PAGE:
TAIPEI (Taiwan News) — Chastising China for poaching Taiwan’s allies with what she described as “threats” and “enticements,” President Tsai Ing-wen (蔡英文) has pledged to stand in defiance of growing pressure from Beijing.
Tsai attended a reception in Tapei for the 198th anniversary of the independence of Central America on Tuesday (Sept. 17), celebrating the development of Nicaragua, Guatemala, and Honduras and Taiwan’s diplomatic ties with them.
“In the face of China’s suppression, Taiwan’s sincerity towards our friends remains unchanged, as does our position regarding maintaining the peaceful and prosperous status quo in the Asia-Pacific region,” Tsai said, referring to the severance of the 36-year diplomatic relations between Taiwan and the Solomon Islands on Monday (Sept. 16). “Taiwan’s steadfast diplomacy focuses on long-term mutual assistance for mutual benefits,” said Tsai, adding that “we are sincere and do not make flashy, hollow promises.”
The president slammed the Chinese government for trying to isolate Taiwan and impose the “one country, two systems” formula on the island nation while emphasizing Taiwan would not bow to pressure. “The determination of the Taiwanese people to participate in the international community will not change either,” she said.
“Support from our allies empowers us to further fulfill this mission,” said Tsai. “I hope that our diplomatic allies will continue to speak up for Taiwan so that together, we can make the world a better place and touch even more people,” she added.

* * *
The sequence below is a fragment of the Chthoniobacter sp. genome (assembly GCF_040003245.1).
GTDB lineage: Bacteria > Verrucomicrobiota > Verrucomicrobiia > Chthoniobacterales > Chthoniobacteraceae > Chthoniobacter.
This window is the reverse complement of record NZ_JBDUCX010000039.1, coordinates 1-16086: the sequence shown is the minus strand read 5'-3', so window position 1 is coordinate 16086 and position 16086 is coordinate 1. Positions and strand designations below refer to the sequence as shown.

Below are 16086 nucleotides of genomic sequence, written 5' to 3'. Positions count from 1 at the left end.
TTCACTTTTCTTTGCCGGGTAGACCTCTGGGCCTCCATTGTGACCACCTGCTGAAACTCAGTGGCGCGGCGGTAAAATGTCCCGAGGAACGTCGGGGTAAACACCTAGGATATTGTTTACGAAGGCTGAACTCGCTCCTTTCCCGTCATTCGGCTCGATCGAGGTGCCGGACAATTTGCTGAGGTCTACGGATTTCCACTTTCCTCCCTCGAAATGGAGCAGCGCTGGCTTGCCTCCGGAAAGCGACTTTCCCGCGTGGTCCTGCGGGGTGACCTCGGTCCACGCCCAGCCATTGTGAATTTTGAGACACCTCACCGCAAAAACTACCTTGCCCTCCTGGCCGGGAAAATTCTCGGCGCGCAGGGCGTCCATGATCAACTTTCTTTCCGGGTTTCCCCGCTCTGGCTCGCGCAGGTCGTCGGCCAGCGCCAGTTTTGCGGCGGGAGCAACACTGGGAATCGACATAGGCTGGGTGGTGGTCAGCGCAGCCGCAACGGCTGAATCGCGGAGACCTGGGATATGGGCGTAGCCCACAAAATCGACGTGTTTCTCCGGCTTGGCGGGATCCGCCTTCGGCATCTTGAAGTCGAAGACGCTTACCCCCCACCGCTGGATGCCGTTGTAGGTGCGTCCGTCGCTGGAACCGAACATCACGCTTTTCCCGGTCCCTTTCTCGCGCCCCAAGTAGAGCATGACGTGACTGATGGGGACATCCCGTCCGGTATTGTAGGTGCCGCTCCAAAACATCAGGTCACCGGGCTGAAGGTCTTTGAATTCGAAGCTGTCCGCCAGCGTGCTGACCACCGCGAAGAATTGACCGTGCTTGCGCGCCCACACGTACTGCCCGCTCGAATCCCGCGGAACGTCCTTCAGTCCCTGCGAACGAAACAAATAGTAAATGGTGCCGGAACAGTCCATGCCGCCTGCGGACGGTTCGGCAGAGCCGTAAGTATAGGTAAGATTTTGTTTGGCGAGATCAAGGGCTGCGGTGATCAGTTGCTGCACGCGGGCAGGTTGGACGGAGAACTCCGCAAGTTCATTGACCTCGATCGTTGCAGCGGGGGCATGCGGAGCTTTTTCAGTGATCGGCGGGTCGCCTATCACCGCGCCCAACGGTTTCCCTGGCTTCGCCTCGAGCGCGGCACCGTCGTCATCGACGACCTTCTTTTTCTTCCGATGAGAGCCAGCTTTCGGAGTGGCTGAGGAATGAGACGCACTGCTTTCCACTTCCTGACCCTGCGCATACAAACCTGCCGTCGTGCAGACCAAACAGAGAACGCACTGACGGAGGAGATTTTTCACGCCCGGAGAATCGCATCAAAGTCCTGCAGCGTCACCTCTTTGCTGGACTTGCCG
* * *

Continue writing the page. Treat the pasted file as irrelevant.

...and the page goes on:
The Nicaraguan ambassador to Taiwan, William Tapia, remarked that “Taiwan is not alone. We stand together with you,” showing solidarity with the island nation.
The ambassador stressed his friendship with Taiwan and support for its participation in global affairs. The Central American allies share common values with Taiwan and uphold democracy, he added.
Taiwan’s Foreign Minister Joseph Wu (吳釗燮) announced on Monday that the country would terminate its formal relations with the Solomon Islands effective immediately, recalling its ambassadors, diplomats, technical missions, as well as medical teams stationed in the Pacific archipelago. The announcement came hours after the Solomons’ cabinet meeting concluded unanimously that the country would switch recognition to China.
The Taiwanese government has accused Beijing of luring Taiwan’s erstwhile Pacific ally with promises of financial assistance and loans, despite denial from the Chinese authorities. Hua Chunying (華春瑩), a spokesperson for China’s Foreign Ministry, has refrained from confirming when the country would officially establish ties with the Solomon Islands.